Tree Party: I let the stories fight for my attention
|Photo by Matt Gorrie|
Before the band's album release at the Cedar Cultural Center on Sunday, Gimme Noise spoke with Joey Ford about what went into his year-long journey of recreating stories and how the band condensed it into a collection of songs.
Band Members: Andy Carroll, Travis Bolton, Jenna Wyse, Joey Ford
Gimme Noise: You have many themes in all of your albums. Why do you feel you are drawn to more cohesive subjects? Was it what you were interested in at that time in your life?
Joey Ford: Our first album was an intro to our musical development process. We usually all write and sing songs for the band, and our hot-iron branded album was our first project as a team putting out a collection of songs that were written from each of our perspectives.
Our second album came from our involvement in the creation of the 7-Shot Symphony, a theatre piece that focused on Western motifs. The first album had a flavor of the Western to begin with, and I suppose our band was chosen to write for the project based on earlier sounds we had -- we just got to cowboy it up a little bit more.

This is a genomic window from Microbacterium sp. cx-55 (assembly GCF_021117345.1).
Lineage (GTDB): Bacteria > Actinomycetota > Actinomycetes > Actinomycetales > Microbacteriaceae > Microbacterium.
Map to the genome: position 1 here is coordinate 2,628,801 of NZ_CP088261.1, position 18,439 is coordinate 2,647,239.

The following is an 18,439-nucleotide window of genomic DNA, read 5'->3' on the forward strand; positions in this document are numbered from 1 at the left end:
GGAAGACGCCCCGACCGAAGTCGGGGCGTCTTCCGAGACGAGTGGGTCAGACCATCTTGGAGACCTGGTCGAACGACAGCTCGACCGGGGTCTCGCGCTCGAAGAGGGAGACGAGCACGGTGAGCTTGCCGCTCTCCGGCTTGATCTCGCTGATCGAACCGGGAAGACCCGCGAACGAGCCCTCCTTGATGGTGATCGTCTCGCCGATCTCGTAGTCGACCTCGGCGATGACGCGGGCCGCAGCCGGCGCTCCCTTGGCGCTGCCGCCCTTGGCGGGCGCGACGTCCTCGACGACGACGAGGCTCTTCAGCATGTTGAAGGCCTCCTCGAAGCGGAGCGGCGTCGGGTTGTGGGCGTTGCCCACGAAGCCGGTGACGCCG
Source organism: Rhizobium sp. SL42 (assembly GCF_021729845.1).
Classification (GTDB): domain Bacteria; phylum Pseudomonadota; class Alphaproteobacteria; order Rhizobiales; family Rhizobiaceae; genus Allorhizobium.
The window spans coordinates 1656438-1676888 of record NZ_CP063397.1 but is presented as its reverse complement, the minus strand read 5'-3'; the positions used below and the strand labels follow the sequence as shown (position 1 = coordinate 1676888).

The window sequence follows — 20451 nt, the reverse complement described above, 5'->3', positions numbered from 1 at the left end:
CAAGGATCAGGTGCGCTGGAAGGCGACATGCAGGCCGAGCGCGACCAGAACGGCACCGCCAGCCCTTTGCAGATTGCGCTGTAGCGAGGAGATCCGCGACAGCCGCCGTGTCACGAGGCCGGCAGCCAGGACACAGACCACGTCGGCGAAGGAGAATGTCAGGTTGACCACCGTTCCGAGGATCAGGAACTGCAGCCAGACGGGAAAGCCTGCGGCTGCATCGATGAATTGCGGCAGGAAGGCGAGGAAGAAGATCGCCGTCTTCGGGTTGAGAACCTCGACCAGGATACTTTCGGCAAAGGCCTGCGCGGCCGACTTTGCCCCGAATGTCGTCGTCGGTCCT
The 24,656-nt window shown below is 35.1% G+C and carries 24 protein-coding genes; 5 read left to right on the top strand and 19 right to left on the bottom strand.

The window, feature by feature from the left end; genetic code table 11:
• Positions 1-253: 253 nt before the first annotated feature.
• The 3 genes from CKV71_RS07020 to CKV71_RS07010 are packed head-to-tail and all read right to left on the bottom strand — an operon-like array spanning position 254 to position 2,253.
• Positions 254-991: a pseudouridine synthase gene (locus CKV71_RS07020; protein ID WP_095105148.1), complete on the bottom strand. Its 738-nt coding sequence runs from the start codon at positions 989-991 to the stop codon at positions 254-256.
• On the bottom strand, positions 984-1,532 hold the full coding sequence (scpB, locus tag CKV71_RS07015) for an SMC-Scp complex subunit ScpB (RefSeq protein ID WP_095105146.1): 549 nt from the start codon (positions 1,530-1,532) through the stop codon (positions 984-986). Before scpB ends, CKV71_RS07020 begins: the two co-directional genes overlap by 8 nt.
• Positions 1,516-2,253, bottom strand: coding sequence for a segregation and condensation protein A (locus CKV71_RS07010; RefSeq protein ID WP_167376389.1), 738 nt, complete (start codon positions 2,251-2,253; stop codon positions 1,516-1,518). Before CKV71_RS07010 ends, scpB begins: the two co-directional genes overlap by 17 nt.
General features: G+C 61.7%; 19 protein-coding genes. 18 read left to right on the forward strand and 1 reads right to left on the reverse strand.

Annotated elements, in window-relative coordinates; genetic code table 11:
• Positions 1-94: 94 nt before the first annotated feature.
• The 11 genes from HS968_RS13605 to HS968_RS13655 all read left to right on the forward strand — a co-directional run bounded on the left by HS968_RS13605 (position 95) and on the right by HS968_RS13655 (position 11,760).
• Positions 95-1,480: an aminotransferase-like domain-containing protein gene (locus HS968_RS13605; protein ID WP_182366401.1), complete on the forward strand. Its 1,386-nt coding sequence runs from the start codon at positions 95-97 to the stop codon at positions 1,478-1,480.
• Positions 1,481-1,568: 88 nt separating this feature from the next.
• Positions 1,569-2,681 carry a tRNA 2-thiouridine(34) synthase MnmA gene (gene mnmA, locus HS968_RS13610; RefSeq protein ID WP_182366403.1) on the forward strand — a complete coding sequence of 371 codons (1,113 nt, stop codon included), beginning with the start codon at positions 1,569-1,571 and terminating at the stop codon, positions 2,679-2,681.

Iced Over, due to the nature of the grant funding, was a very specific piece concerning what the songs were about and how the songs could benefit the state. We have another album in the works that we were planning on releasing before Iced Over that is currently in hibernation; the idea of that bunch of songs is more based on how we started -- songs from our perspective without any required forms or content. This is when we write the best material, I think.
How did this project initially begin? Was making this concept album your intent when you applied for the grant?
The idea was born with the writing of the grant. A few years ago, our buddy Jack Klatt released an album called Mississippi Roll and received the same grant (Artist Initiative Grant) to fund that project. He encouraged me to try my hand at grant writing, so I came up with the idea of hitting two birds with one stone -- strengthen my narrative songwriting skills and promote untold stories of Minnesota to the folks that live here.
It sounded like a lot of work went into Iced Over. Why did you want to research all of these stories? How did you divide up the work?
There was a ton of work that went into the project -- maybe more than I expected. I welcomed the challenge of traveling all over the state to seek out corners that held histories that were unknown to me. I am originally from South Dakota and saw this opportunity to learn as much as I could about my new home state. I gained a deeper understanding about not only stories and legends of the state, but also about the geography and social differences of each region.